Engineering of self-disinfecting surfaces to constrain the spread of SARS-CoV-2 is a challenging task for the scientific community because the human coronavirus spreads through respiratory droplets. Titania (TiO2) nanocomposite antimicrobial coatings is one of the ideal remedies to disinfect pathogens (virus, bacteria, fungi) from common surfaces under light illumination. The photocatalytic disinfection efficiency of recent TiO2 nanocomposite antimicrobial coatings for surfaces, dental and orthopaedic implants are emphasized in this review. Mostly, inorganic metals (e.g. copper (Cu), silver (Ag), manganese (Mn), etc), non-metals (e.g. fluorine (F), calcium (Ca), phosphorus (P)) and two-dimensional materials (e.g. MXenes, MOF, graphdiyne) were incorporated with TiO2 to regulate the charge transfer mechanism, surface porosity, crystallinity, and the microbial disinfection efficiency. The antimicrobial activity of TiO2 coatings was evaluated against the most crucial pathogenic microbes such as Escherichia coli, methicillin-resistant Staphylococcus aureus, Pseudomonas aeruginosa, Bacillus subtilis, Legionella pneumophila, Staphylococcus aureus, Streptococcus mutans, T2 bacteriophage, H1N1, HCoV-NL63, vesicular stomatitis virus, bovine coronavirus. Silane functionalizing agents and polymers were used to coat the titanium (Ti) metal implants to introduce superhydrophobic features to avoid microbial adhesion. TiO2 nanocomposite coatings in dental and orthopaedic metal implants disclosed exceptional bio-corrosion resistance, durability, biocompatibility, bone-formation capability, and long-term antimicrobial efficiency. Moreover, the commercial trend, techno-economics, challenges, and prospects of antimicrobial nanocomposite coatings are also discussed briefly.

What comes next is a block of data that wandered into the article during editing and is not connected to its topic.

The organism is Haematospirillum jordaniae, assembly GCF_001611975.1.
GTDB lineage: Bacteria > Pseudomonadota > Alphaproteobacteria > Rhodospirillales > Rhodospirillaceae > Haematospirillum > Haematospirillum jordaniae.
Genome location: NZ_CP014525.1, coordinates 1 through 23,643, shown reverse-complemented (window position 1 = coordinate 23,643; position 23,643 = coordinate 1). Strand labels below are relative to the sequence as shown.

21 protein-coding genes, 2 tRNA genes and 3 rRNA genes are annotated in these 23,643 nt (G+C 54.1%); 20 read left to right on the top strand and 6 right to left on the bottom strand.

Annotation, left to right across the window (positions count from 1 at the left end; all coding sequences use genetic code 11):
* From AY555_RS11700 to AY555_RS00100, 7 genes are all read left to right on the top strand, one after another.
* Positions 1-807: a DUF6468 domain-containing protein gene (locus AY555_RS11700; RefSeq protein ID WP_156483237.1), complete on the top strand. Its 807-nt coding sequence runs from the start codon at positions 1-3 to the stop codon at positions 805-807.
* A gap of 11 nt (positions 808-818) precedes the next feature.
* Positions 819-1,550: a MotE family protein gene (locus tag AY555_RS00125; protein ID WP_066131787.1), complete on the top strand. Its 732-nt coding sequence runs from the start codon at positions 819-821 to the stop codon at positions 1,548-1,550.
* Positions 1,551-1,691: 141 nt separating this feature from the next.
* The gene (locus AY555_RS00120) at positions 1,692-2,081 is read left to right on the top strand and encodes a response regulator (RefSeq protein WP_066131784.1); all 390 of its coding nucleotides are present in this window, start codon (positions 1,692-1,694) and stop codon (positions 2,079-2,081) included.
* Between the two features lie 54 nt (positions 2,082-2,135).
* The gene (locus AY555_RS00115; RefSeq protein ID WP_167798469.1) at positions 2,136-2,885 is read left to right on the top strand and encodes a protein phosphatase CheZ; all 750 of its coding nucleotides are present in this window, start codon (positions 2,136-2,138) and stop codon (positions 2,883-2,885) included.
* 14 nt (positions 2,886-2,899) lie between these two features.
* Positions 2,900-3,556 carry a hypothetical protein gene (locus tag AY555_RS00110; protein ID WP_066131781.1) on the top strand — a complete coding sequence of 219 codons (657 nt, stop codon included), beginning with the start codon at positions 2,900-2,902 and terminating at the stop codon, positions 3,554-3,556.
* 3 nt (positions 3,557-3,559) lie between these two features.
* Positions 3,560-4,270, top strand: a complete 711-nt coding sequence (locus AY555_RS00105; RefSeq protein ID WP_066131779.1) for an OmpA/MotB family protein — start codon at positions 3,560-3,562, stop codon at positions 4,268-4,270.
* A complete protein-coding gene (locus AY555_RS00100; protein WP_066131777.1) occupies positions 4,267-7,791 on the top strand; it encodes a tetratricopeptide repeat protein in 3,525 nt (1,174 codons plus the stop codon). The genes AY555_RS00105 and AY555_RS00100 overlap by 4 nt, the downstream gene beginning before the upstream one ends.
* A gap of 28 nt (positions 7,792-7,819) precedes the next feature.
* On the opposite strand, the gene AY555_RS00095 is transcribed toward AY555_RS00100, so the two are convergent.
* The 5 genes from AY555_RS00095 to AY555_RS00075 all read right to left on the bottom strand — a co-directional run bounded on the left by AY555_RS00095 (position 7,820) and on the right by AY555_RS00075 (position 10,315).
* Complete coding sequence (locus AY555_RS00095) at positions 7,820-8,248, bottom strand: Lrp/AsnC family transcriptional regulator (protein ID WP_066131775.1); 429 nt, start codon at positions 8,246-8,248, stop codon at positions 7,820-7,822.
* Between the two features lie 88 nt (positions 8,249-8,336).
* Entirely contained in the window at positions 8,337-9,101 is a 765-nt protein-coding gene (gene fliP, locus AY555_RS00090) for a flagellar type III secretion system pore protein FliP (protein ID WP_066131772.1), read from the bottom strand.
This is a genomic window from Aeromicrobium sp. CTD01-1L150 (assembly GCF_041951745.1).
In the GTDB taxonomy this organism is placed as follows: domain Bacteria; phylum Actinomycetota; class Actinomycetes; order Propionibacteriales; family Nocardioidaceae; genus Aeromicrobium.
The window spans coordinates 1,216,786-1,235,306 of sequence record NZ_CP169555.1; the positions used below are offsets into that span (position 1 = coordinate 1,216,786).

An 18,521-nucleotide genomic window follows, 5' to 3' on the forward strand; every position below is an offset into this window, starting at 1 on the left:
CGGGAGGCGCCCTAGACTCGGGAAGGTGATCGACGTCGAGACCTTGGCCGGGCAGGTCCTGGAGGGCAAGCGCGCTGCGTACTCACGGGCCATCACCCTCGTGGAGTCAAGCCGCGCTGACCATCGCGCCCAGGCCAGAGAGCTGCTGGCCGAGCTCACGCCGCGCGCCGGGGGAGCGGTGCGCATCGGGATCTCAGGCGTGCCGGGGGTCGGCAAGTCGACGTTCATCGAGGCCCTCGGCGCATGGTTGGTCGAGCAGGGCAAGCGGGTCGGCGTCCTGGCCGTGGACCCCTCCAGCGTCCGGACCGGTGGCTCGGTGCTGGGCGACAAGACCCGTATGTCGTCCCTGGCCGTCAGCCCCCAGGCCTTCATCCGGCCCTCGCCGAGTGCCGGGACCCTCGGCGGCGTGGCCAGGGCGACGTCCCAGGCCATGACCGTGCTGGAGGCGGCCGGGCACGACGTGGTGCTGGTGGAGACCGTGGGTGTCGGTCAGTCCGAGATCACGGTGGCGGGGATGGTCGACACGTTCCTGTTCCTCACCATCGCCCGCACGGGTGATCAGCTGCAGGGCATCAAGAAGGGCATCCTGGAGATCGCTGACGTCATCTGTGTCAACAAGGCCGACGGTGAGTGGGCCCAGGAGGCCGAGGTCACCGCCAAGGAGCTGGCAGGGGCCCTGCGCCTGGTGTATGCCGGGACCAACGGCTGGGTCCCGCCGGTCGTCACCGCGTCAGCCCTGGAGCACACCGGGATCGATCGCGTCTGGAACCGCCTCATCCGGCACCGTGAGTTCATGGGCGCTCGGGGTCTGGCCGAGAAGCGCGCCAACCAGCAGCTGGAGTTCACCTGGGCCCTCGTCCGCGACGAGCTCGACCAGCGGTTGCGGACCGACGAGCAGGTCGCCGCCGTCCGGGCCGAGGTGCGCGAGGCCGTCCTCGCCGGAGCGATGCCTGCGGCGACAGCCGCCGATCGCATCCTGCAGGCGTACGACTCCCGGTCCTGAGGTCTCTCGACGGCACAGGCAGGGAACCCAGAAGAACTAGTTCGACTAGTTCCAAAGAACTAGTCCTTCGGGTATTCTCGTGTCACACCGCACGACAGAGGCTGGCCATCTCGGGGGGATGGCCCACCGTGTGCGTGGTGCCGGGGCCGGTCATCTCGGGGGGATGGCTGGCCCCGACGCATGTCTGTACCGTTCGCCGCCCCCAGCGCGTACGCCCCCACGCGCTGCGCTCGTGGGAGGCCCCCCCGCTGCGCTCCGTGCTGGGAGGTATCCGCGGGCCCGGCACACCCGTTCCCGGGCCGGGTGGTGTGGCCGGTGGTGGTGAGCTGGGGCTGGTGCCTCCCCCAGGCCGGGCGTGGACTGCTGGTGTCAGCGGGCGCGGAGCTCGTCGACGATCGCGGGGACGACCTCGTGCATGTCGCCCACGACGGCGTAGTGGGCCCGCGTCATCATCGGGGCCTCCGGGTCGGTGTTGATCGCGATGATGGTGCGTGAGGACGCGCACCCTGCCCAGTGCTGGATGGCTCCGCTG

- E. coli
ASJC Scopus subject areas
- Environmental Chemistry
- Chemical Engineering(all)
- Industrial and Manufacturing Engineering